What the Heck Do Nonprofit Boards Do?

Young and happy nonprofit board members at a meeting.
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Are you in the dark about what your board of directors is supposed to do?

You're not alone. Board responsibilities are often poorly understood and badly communicated.

Board member duties fall into two camps: their legal responsibilities and their “should do” duties.

Legal Responsibilities of the Board of Directors

Many states have laws governing the functions of the board of directors of nonprofits. They often use the following principles of corporation law.

Duty of Care:

A board member has the obligation to exercise reasonable care when he or she makes a decision for the organization. Reasonable care is what an "ordinarily prudent" person in a similar situation would do.

Duty of Loyalty:

A board member must never use information gained through his/her position for personal gain and must always act in the best interests of the organization.

Duty of Obedience:

A board member must be faithful to the organization's mission. He or she cannot act in a way that is inconsistent with the organization's goals. The public trusts the board to manage donated funds to fulfill the organization's mission.

Also, your board must:

  • Make sure that the organization follows the law.
  • Approve all key contracts.
  • Attend most board meetings, thus indicating a dedication to the organization.
  • Hire and supervise the executive director of the organization.
  • Make sure the organization remains financially solvent.

    Make Sure Your Board Members Understand and Commit to Their Duties

    Since a nonprofit belongs to the public and serves the public interest, the board of directors has been given the responsibility for making sure that the organization abides by the law.

    Make sure that your board members realize the seriousness of their duties when they agree to serve on the board.

    Your best bet to ensure that a potential board member understands his responsibilities is to have a sit-down meeting with the new board member, the board chair, and the Executive Director.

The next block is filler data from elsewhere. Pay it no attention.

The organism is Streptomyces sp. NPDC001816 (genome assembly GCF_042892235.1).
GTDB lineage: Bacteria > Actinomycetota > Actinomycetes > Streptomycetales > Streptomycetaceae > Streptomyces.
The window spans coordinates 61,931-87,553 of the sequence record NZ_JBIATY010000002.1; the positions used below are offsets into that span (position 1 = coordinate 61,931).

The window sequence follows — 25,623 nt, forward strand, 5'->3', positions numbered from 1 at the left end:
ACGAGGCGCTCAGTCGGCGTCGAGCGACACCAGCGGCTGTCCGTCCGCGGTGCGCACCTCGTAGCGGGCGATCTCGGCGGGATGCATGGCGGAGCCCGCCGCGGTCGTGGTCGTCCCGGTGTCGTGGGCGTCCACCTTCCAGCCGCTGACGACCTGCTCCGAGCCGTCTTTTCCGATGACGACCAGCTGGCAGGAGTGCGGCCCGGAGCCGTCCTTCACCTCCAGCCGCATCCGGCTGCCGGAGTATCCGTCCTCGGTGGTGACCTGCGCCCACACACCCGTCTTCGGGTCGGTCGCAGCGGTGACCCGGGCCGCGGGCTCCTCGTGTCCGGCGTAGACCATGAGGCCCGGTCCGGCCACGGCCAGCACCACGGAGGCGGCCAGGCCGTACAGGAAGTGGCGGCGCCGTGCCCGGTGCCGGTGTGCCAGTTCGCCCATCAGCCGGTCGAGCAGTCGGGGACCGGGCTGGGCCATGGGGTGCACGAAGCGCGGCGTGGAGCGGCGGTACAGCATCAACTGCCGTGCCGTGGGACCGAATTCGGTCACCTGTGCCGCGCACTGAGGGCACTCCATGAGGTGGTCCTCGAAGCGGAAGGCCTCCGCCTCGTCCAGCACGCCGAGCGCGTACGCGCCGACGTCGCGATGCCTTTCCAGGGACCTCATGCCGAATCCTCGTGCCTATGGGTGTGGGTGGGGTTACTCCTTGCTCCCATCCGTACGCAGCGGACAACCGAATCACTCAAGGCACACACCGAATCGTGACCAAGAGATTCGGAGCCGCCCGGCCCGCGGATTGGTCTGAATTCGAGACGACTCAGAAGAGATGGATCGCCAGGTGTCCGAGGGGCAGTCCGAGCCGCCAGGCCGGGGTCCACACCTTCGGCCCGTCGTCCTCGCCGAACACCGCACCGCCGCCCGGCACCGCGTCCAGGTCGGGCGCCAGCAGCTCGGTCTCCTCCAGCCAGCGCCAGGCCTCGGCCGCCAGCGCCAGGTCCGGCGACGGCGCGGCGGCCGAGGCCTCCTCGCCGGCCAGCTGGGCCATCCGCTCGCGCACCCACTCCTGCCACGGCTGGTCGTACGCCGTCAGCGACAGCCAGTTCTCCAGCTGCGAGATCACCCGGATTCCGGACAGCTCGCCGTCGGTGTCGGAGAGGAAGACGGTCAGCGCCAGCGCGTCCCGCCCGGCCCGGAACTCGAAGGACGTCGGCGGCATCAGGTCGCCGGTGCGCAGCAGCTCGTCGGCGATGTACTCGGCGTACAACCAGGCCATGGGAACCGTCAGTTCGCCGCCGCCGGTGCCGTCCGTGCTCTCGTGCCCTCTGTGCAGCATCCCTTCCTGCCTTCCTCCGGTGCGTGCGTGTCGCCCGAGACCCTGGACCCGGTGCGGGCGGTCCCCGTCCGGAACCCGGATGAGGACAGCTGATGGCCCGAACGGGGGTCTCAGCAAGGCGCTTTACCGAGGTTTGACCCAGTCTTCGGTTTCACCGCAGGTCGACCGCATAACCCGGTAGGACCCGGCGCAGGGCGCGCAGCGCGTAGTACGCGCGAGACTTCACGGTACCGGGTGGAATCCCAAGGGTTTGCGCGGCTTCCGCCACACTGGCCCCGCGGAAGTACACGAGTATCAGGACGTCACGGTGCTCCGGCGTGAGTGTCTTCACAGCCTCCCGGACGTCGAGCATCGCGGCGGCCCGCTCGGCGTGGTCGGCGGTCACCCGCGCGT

Such a meeting will likely impress the new board member or potential member with the seriousness of their board commitment. This is especially important for new members who haven’t served on any other boards, and for members recruited from your volunteers. 

    While volunteers bring an in-depth knowledge of how the organization works, they may not understand what a board does or realize that they must help with fundraising.

    After that initial meeting, the next step is training. If you have several new board members, a group training works well. Board members can learn about the organization’s history, mission, bylaws, activities, and more.

    Include a tour of your facility, introductions to key staff, and some time devoted to observing your programs in action. Arm new board members with lots of reading that they can do on their own.

    Don’t assume that new board members understand what a nonprofit is, how it is different from a for-profit, the role of staff versus board, or potential conflicts of interest. They may not have a clue about how nonprofits get their revenue or how fundraising works.

    Match Board Members to Your Organization's Needs

    Your board can be a wonderful source of pro bono expertise in areas that you need to understand but can’t afford professional help.  For instance, your board members could have skills in:

    • finance
    • public relations
    • legal and human resources 
    • and in programmatic areas such as social services, education, religion, etc.

    Put Fundraising Front and Center

    So many nonprofits are reluctant to mention fundraising to their board members. Yet, helping to raise funds is vitally connected to making sure the charity remains financially sound.  

    Finances are not just about overseeing the budget. It is about understanding how the organization is funded, how fundraising work, and participating in that fundraising.  

    So do consider the fundraising potential of every board member. That doesn't mean that every board member should be rich. However, they are expected to set an example by donating to the organization themselves and opening the doors to other contributions. Every board member should participate in giving in the way that they can afford.

    Many successful nonprofits require a donation to the organization from their board members, The amount required doesn’t have to be extraordinarily high. It’s the commitment that is important.

    Board members should be comfortable with fundraising. In fact, the most successful nonprofits have active and engaged boards.They give personal gifts, and they participate in fundraising campaigns.

    When you recruit and train board members, you should make their fundraising duties clear. Not everyone will want to call personally on donors, but they can do something.

    Make a list of possibilities such as writing thank you notes or calling donors to say thanks. Board members should be willing to Identify potential major donors and make an introduction. Suggest that board members solicit items from businesses for your annual auction or help to organize a fundraising event.

    The point is to keep board members active. No one gets a free pass. Just showing up for board meetings is not enough.

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